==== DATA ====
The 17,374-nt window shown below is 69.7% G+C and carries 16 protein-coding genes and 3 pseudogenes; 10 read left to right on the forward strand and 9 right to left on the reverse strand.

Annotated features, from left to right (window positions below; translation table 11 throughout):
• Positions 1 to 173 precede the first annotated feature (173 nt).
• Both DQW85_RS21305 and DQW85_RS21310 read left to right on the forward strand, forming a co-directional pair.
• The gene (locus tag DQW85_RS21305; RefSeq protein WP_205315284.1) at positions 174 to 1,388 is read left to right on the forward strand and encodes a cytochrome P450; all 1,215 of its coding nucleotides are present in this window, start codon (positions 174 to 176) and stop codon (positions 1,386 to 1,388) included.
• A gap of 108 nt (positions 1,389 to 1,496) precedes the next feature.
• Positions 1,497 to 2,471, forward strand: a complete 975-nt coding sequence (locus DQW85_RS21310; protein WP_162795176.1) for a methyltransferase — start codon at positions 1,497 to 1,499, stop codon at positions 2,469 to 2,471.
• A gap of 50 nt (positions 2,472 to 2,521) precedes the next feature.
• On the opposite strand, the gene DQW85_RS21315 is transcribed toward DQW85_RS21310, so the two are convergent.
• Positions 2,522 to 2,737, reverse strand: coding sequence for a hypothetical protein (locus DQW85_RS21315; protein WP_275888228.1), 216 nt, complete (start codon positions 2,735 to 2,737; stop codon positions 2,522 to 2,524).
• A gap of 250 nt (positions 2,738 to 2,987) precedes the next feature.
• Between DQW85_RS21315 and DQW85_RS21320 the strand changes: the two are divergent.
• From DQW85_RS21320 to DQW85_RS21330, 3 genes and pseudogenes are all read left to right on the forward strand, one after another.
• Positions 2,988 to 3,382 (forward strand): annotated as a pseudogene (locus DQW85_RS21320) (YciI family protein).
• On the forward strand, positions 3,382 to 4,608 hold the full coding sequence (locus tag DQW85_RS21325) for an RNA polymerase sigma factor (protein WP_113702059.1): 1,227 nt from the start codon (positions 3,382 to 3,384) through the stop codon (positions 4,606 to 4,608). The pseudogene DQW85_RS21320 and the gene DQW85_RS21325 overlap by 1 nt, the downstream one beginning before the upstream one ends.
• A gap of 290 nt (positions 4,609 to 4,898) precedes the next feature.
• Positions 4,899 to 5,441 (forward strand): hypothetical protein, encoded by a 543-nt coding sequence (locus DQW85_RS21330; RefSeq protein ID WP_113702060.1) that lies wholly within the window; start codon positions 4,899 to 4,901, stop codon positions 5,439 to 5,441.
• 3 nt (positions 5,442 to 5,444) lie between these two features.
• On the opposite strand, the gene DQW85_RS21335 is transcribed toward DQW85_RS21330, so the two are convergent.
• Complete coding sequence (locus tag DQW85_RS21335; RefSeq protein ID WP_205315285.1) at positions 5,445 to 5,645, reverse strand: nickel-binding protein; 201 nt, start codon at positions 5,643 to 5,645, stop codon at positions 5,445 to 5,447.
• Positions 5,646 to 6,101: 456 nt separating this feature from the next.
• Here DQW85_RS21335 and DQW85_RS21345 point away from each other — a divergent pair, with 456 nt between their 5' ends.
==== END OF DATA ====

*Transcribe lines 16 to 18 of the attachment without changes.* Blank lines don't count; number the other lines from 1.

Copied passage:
• A gap of 290 nt (positions 4,609 to 4,898) precedes the next feature.
• Positions 4,899 to 5,441 (forward strand): hypothetical protein, encoded by a 543-nt coding sequence (locus DQW85_RS21330; RefSeq protein ID WP_113702060.1) that lies wholly within the window; start codon positions 4,899 to 4,901, stop codon positions 5,439 to 5,441.
• 3 nt (positions 5,442 to 5,444) lie between these two features.